Author Topic: Help with AA in multiple accounts  (Read 2546 times)

Sebastian

  • Stubble
  • **
  • Posts: 209
  • Age: 32
Help with AA in multiple accounts
« on: May 22, 2013, 12:39:31 PM »
I am looking to set up my 401K at my place of employment and I need some advice on how to make sure my AA is optimized for me.

I'm 26 years old right now and I just recently set up a Target Retirement Roth IRA fund with Vanguard. I put my money into the 2060 fund which is split like this...

90% Stocks (70% US / 20% Int'l)
10% Bonds

Ok so that makes sense because I'd rather be more aggressive right now because I'm so young and I plan on living for a long time! :)

Now I want to set up my 401K. It's with Charles Schwab and the S&P 500 Index fund looks like the best option I have. The only thing I don't get is if this will mess up my AA??

I looked at the bond options that Schwab offers and the expense ratio is pretty damn high. Really all the expenses in all the other funds they have seems high.

So to wrap this up... will it be OK for me to go 100% into the S&P 500 at this point, or would it behoove me to split it up a bit and spread that AA out a bit more?

Also - I probably should have started with this - how do I figure out what my AA is across several accounts. Currently I'm at 90/10 with stocks and bonds. If I go 100% into stocks with my 401K will that make my overall AA unbalanced? Like 95/5?

Any help/advice would be appreciated!

icefr

  • Bristles
  • ***
  • Posts: 325
Re: Help with AA in multiple accounts
« Reply #1 on: May 22, 2013, 12:59:09 PM »
Could you list the other funds that your 401(k) has? Just so we can see how high the expense ratios are.

How much do you have in your Roth IRA? $5,500? $10,500?

An easy way to figure out your AA across multiple accounts is with a spreadsheet. Try this Google doc from longtermreturns.com: http://www.longtermreturns.com/2013/04/investment-tracking-spreadsheet.html

When you have small amounts, splitting it up isn't worth the time and thought processing all that much. So if you have $0 in your 401(k) and $5,500 in your Roth IRA right now, I'd just pick the cheapest fund in the 401(k) and leave it alone until you have > $50,000 total to work with. (That advice totally goes against my natural train of thought too...)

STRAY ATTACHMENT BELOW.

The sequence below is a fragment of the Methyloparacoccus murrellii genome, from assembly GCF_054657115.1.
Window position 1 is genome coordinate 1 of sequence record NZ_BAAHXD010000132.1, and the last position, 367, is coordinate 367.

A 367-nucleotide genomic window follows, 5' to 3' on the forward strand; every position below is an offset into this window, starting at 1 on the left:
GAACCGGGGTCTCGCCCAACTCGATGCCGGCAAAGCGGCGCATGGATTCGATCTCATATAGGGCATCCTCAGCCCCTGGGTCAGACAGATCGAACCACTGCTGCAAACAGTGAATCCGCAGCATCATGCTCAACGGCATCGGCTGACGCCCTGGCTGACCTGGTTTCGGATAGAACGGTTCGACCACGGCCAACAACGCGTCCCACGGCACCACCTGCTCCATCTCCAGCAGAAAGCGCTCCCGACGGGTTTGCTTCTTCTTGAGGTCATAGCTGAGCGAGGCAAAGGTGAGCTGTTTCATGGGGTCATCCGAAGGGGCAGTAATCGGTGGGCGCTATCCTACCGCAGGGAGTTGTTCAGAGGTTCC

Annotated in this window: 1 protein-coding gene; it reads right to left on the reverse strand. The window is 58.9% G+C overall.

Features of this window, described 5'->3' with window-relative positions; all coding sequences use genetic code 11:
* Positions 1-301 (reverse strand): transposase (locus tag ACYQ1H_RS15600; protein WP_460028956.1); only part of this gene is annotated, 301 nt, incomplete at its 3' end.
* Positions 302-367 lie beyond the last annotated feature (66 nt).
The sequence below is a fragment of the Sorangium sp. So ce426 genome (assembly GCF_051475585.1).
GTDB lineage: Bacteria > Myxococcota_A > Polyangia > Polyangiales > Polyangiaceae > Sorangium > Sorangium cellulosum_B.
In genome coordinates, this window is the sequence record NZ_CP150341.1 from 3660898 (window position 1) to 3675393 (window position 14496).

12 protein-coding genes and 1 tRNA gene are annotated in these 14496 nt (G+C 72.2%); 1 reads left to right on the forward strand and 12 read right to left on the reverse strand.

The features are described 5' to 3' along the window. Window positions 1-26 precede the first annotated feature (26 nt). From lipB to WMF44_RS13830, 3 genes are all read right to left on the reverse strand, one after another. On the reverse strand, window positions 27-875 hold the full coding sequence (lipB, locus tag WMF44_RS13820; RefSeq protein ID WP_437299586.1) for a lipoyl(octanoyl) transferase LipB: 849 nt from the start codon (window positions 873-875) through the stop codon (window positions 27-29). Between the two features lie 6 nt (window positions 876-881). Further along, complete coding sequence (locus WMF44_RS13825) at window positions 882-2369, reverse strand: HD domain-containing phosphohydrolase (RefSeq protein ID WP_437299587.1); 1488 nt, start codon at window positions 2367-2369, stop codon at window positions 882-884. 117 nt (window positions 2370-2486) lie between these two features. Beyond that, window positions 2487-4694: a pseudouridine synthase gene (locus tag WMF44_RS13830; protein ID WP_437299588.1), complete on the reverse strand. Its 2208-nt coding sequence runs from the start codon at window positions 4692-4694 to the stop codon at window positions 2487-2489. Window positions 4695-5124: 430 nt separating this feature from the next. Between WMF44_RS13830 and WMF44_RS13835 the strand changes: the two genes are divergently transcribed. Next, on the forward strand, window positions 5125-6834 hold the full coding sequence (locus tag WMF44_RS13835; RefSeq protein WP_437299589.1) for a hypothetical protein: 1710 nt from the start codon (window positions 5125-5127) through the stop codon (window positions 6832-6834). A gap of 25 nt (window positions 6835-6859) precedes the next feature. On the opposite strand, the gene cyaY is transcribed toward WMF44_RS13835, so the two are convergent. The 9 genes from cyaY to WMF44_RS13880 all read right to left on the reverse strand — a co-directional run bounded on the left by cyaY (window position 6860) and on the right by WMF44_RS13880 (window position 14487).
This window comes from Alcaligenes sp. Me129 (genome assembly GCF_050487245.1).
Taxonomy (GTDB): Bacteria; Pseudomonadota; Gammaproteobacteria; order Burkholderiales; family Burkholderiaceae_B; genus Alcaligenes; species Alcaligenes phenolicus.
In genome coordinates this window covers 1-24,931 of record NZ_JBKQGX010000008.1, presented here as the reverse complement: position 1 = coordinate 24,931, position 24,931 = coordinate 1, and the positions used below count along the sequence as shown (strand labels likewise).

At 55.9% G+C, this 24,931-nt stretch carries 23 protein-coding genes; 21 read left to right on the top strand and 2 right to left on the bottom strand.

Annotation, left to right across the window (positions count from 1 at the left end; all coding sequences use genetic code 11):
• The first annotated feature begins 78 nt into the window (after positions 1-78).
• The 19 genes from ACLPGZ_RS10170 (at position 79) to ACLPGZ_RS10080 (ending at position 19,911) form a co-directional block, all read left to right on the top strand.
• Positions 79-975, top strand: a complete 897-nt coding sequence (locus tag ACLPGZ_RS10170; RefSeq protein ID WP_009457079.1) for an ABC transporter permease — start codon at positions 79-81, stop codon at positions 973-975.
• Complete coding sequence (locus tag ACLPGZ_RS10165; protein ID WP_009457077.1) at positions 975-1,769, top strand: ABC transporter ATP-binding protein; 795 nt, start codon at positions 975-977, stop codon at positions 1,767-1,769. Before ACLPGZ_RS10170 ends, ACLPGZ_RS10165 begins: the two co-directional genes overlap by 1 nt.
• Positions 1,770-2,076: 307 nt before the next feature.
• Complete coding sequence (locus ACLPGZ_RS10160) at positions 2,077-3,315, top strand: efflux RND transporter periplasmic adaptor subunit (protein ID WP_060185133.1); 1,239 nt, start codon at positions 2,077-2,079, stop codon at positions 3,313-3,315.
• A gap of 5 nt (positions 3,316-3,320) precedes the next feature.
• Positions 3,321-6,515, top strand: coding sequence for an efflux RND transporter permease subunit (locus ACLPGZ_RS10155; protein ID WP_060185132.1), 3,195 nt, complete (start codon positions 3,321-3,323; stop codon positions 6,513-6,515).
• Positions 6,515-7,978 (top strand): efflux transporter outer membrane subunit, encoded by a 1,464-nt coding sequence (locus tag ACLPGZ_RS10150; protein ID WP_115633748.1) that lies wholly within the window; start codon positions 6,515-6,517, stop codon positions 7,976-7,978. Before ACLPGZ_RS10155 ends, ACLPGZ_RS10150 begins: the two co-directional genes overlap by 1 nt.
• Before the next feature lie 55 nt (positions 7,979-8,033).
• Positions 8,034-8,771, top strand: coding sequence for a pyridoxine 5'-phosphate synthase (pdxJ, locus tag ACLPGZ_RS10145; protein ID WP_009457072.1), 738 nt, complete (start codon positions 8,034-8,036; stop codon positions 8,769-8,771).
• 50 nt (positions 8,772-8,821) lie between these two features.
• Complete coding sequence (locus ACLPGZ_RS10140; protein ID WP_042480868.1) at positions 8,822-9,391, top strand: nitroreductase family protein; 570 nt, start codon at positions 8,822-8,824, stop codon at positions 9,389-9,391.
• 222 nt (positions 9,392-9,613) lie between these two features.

Sebastian

  • Stubble
  • **
  • Posts: 209
  • Age: 32
Re: Help with AA in multiple accounts
« Reply #2 on: May 22, 2013, 01:34:51 PM »
Could you list the other funds that your 401(k) has? Just so we can see how high the expense ratios are.

How much do you have in your Roth IRA? $5,500? $10,500?

An easy way to figure out your AA across multiple accounts is with a spreadsheet. Try this Google doc from longtermreturns.com: http://www.longtermreturns.com/2013/04/investment-tracking-spreadsheet.html

When you have small amounts, splitting it up isn't worth the time and thought processing all that much. So if you have $0 in your 401(k) and $5,500 in your Roth IRA right now, I'd just pick the cheapest fund in the 401(k) and leave it alone until you have > $50,000 total to work with. (That advice totally goes against my natural train of thought too...)

Sure thing! I can copy some pictures of the options I have. I only have a few grand in the Roth right now. I'm using the ole DCA to spread the 5500 over this year. So based on what you are saying I should just dump it all in the index fund?

P.S. - the fees for this index fund seem pretty low right? .1 for the gross expense ration then .9 for the nex expense ratio. Does that mean the overall expense ratio is .19?


icefr

  • Bristles
  • ***
  • Posts: 325
Re: Help with AA in multiple accounts
« Reply #3 on: May 23, 2013, 11:10:55 AM »
Hey, I'm sorry for the delay in responding. I've been doing some thinking.

1) I think that putting 100% of your 401(k) into the S&P 500 index fund is probably the best move. It looks like its expense ratio is 0.09%, which is pretty good.